Installation#

First, thanks for trying VivumLab. We are glad you are here. Self-hosting for the win.

VivumLab is designed to be installed from a docker container. You can run that docker container on a laptop, a desktop or your remote server.

With those three requirements met, VivumLab will connect to, configure and setup your server to host the services you select.

!!! Warning "Beta Software Warning"

This software has not reached version 1.0 and should therefore be considered unstable/beta. If you like getting your hands dirty in early versions of software, this is for you; stability is not guaranteed.
Using this software may render your data unusable; using this software is at your own discretion.
To ensure the safety of your data, consider:
- making regular backups
- testing software without your own data

Requirements#

Server requirements#

Your 'Server' is the machine you will host your services on.

  • A suitable OS:
    • Ubuntu Server 16 and above
    • Debian 9 and above
    • CentOS 6 and above
    • Raspbery Pi OS 2017-08-16 and above (in theory)
  • sudo must be available
  • Passwordless SSH via SSH keys working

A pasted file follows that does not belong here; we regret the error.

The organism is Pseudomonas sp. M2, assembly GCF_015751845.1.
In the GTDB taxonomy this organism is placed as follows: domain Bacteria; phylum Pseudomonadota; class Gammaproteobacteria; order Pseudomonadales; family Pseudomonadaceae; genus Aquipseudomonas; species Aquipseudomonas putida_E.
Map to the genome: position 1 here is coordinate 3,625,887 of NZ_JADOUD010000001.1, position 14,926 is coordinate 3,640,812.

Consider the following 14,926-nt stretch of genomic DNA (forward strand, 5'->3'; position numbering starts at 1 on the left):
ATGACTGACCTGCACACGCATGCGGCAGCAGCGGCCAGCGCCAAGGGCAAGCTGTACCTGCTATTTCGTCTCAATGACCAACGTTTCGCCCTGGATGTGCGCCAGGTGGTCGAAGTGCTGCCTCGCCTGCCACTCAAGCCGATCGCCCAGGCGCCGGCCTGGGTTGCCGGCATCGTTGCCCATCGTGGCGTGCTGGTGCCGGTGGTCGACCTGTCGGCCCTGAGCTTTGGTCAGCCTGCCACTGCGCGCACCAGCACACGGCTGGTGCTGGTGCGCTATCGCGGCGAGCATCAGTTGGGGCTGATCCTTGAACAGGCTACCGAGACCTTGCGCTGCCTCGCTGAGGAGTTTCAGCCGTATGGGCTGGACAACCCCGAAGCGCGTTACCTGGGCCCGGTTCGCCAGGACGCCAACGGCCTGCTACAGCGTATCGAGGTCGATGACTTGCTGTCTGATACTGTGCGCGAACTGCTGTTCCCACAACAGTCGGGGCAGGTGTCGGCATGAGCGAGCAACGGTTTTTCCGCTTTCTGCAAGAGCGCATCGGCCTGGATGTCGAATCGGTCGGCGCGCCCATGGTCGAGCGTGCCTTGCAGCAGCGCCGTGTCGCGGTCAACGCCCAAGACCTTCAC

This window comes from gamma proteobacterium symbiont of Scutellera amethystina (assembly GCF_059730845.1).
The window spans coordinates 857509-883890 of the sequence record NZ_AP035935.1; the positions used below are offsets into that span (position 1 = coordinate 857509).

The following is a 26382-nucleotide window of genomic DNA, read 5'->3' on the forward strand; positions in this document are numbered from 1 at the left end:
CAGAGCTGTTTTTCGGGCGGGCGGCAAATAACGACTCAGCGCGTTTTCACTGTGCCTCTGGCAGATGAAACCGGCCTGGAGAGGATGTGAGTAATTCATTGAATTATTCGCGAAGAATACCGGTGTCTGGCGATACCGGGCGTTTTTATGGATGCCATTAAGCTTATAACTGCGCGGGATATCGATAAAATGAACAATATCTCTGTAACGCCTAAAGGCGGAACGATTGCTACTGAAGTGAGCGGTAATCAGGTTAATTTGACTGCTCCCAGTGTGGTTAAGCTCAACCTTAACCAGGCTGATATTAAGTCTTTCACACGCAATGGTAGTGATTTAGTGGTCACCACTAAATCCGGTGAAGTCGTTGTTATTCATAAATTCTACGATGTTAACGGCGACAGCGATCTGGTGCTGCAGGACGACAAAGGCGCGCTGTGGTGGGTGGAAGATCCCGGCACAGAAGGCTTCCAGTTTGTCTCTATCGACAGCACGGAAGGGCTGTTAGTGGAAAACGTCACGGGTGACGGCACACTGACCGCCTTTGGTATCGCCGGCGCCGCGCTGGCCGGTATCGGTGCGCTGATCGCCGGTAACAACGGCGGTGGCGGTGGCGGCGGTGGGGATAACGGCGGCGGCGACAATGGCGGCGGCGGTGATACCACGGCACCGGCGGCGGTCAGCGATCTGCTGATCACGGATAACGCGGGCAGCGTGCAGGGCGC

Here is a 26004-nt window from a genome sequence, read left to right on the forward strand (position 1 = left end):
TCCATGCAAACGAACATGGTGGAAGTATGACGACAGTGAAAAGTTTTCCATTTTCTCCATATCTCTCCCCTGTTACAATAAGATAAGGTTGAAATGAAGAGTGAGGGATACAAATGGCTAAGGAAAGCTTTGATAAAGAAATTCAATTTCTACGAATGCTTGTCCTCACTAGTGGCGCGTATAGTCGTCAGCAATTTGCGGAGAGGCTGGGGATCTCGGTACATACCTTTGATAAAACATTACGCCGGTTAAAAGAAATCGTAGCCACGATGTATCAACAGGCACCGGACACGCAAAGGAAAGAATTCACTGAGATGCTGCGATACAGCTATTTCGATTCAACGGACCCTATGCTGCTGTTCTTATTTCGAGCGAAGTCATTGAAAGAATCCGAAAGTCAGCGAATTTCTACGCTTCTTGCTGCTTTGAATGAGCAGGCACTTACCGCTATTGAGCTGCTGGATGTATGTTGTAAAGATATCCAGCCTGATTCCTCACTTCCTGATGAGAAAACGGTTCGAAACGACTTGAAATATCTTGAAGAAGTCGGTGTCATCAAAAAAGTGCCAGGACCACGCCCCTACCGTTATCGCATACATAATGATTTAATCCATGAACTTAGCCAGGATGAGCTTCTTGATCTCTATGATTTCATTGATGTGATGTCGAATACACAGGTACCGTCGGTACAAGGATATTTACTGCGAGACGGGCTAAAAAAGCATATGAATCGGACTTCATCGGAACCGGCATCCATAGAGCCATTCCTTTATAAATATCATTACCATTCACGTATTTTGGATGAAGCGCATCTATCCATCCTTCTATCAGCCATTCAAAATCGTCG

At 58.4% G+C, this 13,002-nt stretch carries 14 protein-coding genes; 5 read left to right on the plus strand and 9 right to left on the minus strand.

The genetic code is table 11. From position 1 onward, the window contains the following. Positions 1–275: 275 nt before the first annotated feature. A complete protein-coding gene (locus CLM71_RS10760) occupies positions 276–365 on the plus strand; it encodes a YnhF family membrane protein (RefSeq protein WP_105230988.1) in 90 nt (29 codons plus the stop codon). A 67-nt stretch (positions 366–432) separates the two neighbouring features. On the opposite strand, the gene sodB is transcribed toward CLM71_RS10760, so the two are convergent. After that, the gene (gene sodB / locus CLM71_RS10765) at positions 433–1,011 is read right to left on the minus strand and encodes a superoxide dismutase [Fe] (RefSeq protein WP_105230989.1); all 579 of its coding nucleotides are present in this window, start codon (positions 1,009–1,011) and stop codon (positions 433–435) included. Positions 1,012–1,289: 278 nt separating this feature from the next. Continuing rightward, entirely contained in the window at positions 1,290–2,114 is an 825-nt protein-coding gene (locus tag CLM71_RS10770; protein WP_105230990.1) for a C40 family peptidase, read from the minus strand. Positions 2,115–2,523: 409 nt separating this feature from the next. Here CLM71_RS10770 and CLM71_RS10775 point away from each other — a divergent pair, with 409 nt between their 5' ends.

VivumLab may well run on other distributions of Linux, but VivumLab only tests and provides playbooks for these distributions.

!!! Warning If you are running on an ARM infrastructure such as Raspberry PI, ensure arm is set to 'true' in the config.yml file, on the client computer.

Client Computer Requirements#

!!! Note: The 'Client' computer is where you will deploy VivumLab from. This is normally a laptop or desktop that is not your server. This way your settings are saved on your personal computer, which can be used to re-build the server and restore from backups if anything goes wrong. However, there's nothing preventing you from deploying VivumLab from your server. Just make sure you're not using a version of docker that will be replaced by VivumLab during install.

  • Docker (installed and working)
  • Git
  • Active Network connection

Domain Name#

Configure your domains' A type DNS record to point at your server's IP address. This is applicable for subdomains as well, eg. *.test.yourdomain.com would work.

!!! Note: Configuring your domain is (in a sense) optional as:

- you can use Tor to access your services without registering a domain
- you can *fake* it by adding DNS overrides to your `/etc/hosts` file on *nix and MacOS if needed

!!! Note: Domains are preferred An actual domain is highly recommended, as:

- service clients may not work through TOR
- certain services may not work through TOR